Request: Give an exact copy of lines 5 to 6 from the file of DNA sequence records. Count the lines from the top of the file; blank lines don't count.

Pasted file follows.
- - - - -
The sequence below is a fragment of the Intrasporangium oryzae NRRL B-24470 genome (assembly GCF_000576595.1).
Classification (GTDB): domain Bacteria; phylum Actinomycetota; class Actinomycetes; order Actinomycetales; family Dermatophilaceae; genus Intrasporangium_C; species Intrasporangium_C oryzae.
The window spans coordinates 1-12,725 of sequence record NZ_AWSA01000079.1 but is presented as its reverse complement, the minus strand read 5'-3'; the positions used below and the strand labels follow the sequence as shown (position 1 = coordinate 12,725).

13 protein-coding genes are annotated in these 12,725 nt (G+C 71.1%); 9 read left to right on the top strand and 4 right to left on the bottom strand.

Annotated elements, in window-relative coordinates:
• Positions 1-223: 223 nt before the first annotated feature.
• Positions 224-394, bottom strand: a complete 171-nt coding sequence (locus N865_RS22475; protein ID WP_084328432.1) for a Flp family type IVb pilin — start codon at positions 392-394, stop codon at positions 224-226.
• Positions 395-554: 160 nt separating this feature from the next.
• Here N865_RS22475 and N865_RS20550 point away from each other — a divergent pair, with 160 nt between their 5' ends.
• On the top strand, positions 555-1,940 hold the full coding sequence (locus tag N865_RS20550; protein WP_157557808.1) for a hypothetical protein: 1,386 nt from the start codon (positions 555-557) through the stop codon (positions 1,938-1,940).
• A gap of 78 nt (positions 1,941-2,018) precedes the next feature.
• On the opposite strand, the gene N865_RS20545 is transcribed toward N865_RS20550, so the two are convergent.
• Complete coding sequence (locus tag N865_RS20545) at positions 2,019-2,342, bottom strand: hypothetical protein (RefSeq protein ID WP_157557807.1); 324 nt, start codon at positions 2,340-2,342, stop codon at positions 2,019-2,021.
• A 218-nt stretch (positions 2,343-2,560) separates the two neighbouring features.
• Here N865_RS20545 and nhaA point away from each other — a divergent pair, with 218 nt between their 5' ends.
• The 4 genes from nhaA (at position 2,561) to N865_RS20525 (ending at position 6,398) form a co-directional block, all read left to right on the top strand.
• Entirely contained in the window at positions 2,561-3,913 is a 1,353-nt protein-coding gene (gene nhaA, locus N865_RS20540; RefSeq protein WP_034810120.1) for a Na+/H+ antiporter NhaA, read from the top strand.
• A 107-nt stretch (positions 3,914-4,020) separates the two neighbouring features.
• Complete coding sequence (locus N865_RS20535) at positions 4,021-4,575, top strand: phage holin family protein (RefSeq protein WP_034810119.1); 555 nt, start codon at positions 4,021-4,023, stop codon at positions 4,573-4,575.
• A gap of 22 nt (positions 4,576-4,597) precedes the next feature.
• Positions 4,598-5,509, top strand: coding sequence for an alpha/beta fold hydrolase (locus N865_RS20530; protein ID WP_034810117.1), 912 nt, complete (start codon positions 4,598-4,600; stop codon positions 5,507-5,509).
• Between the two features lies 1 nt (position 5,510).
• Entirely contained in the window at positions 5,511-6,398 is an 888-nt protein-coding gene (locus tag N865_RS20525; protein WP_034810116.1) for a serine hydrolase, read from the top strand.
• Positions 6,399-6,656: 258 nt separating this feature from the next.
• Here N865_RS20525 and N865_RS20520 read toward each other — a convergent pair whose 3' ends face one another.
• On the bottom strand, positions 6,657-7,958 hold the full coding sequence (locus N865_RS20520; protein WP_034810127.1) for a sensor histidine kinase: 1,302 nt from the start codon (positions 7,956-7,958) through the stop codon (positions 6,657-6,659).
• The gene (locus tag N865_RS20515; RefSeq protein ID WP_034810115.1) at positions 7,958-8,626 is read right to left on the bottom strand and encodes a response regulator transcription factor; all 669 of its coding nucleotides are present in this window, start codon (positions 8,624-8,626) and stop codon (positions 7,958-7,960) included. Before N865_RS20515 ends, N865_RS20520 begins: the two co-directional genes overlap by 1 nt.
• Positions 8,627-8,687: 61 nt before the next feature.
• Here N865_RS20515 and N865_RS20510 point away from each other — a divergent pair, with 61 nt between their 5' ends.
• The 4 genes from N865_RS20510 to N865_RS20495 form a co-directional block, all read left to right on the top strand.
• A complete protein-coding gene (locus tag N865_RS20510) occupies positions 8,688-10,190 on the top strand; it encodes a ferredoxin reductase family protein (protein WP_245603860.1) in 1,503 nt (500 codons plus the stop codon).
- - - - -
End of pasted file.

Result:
Annotated elements, in window-relative coordinates:
• Positions 1-223: 223 nt before the first annotated feature.